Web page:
Every con man knows he has to outrun reality because it will eventually catch up with the lies he tells. A good con man will make sure he’s in the next state before reality clashes with the lies he convinced his victims to believe. Sometimes, though, through hubris or miscalculation, he will stay too long, and circumstances will provide him with no exit. That’s when his lies are revealed and the con falls apart. That’s when someone who once appeared invincible stands before his minions not as a savior but as a petty huckster who used their loyalty for personal gain.
The partial government shutdown ended Friday with stunning speed because the con at the heart of Donald Trump’s Republican Party collapsed under the weight of an increasingly threatening reality. With federal workers waiting in food lines, the economy beginning to suffer serious damage, and the FAA curtailing air traffic for safety reasons, Senate Republicans found they could enable their president no longer. His position collapsed. The government would re-open for three weeks while bi-partisan discussions ensued on border security, just as congressional Democrats had proposed a month ago. There would be no funding for the wall. There will never be funding for the wall.
This is a catastrophic retreat for the Republican Party because it reveals the lie at the heart of Trumpism—that Trump can literally and figuratively wall off the country from threats to white, male, Christian privilege. This lie was kept in place through constant projections of Trump’s strength, through his promises of endless winning, and through a politics of dominance that defined the 2016 campaign and his tenure in office until it ran headlong into Nancy Pelosi, who with public opinion and a united caucus behind her became the first person in Donald Trump’s life to tell him no and make it stick. She was the bearer of a reality he could not ignore once his Senate partisans decided to stop absorbing the political damage their position was inflicting, even if it meant abandoning their party’s primary reason for being.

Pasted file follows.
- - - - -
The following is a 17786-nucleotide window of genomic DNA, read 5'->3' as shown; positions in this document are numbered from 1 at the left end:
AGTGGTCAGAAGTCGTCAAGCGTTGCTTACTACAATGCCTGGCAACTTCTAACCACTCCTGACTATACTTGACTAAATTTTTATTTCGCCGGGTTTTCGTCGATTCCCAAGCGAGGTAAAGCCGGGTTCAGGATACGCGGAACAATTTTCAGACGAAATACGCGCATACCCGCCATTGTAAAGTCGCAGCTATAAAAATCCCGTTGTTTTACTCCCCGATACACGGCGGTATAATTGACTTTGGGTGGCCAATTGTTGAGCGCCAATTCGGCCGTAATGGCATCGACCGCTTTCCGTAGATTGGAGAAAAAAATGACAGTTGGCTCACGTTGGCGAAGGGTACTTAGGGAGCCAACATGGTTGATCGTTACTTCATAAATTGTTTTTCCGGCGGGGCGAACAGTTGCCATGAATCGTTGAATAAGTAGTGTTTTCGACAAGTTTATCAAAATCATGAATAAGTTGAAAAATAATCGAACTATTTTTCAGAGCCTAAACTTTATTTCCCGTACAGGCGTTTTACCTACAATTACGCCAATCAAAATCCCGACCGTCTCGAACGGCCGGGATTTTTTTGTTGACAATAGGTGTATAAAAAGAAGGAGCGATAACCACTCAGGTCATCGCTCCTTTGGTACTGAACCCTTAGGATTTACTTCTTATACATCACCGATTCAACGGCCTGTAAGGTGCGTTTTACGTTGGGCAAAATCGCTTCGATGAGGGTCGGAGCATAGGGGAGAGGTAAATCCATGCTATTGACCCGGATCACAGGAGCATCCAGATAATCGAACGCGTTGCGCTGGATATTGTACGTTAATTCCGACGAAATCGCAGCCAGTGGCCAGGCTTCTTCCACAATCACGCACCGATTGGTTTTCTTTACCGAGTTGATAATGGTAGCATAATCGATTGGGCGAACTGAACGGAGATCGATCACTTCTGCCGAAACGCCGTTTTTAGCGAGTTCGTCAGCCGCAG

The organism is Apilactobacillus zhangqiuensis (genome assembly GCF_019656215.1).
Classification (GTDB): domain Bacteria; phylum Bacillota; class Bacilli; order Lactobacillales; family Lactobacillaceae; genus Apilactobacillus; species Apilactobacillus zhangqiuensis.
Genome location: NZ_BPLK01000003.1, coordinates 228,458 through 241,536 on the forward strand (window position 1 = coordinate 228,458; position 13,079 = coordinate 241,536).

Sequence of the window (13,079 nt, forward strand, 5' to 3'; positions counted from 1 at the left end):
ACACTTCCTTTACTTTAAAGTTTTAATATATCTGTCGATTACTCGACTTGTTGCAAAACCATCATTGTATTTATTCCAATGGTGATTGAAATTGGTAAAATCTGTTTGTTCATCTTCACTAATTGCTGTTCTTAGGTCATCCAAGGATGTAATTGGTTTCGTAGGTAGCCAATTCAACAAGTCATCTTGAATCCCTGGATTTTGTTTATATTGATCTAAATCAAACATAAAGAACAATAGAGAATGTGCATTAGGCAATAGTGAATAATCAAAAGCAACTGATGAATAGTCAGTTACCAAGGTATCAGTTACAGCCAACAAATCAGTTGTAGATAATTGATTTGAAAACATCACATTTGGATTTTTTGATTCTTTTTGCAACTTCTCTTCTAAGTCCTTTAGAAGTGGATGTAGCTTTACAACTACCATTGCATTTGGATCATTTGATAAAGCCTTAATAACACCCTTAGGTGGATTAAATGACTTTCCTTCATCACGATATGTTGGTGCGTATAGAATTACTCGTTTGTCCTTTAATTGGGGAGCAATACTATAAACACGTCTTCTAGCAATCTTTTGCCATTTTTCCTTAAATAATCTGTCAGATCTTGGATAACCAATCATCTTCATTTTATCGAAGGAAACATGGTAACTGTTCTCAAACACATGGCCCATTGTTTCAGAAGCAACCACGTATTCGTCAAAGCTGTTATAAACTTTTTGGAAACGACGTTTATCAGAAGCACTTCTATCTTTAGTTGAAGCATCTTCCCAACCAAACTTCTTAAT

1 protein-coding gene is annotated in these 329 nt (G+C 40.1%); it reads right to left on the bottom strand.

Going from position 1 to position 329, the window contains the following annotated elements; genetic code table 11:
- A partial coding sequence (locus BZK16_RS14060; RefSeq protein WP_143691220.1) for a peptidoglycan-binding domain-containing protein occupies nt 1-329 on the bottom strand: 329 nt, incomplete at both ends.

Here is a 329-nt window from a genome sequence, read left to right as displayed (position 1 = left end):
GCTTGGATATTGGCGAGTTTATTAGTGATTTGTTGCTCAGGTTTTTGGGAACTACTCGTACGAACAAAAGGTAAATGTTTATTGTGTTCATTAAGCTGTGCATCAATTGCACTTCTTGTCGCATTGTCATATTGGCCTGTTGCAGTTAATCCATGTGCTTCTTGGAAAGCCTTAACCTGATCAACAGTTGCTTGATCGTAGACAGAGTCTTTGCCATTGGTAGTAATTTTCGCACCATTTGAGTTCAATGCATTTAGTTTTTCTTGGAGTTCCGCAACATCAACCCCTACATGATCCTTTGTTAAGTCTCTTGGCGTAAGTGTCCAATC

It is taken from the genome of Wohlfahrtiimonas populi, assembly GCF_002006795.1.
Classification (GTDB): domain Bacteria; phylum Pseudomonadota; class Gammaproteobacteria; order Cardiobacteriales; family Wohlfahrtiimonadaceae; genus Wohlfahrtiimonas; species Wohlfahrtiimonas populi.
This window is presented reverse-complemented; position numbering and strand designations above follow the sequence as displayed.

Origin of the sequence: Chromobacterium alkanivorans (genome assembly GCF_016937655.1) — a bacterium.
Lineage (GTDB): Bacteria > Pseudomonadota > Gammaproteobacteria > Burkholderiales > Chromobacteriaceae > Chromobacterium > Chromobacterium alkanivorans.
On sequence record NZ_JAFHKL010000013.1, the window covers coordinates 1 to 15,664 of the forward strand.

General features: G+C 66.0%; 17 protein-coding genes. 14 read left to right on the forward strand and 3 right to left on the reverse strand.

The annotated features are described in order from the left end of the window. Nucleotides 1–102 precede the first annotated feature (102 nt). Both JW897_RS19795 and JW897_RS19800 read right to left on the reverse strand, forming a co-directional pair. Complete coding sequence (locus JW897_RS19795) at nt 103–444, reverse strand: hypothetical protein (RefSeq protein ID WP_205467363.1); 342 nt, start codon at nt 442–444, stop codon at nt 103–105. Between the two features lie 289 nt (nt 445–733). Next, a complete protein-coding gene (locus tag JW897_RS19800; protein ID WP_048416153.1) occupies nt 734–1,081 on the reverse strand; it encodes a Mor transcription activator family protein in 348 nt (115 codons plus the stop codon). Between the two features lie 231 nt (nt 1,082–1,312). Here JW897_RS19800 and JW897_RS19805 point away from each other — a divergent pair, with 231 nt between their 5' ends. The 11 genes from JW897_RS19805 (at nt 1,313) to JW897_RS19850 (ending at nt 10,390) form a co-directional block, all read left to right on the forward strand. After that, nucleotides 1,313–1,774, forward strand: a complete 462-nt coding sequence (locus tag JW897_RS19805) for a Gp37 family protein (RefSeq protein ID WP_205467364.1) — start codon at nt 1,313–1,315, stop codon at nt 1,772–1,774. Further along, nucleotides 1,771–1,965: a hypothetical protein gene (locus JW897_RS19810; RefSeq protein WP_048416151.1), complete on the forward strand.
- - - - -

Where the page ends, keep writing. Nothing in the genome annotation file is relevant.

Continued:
The collapse of the Trump con in so public a sphere will reverberate through the remainder of his administration and well may shape the future of the Republican Party. How do you continue to base a political party on a promise everyone now sees you cannot keep? This is not the end—many of Trump’s supporters will no doubt remain on board—but the seeds of doubt have been planted and they will blossom in the weeks to come, watered by the anger being expressed today in MAGA circles. No matter how much he may plead with us to pay no attention to that man behind the curtain, Trump looks today like a loser and a capitulator on the one issue he insisted only he could address. He has delivered to his supporters only humiliation, made all the worse for being so total and for having come at the hands of a girl.
Doubts about Trump the great negotiator will take root at a time when Trump can least afford defections in his ranks, with the Mueller investigation moving ever closer to his inner circle and House Democrats ready to wield subpoena power. Already trapped, Trump is now significantly weakened. Any lasting erosion in his support will nudge the possibility of conviction in the Senate from fantasy to possibility. We learned this week how swiftly a position can collapse when the weight of reality becomes too great. And we learned that reality poses a lethal threat to Trumpism when it is harnessed by a capable and strategic opponent.
We should be on guard against the severity of the reaction Trump is certain to have over being revealed as a loser and a fraud. He will almost certainly try to distract the public with increasingly elevated threats. But we can also now see how all of this might end, with the retreat of those who have supported Trump unconditionally when supporting him becomes too costly, just like the shutdown became too costly for Republicans this week. And we can imagine, perhaps for the first time, that such a moment awaits out there on the horizon.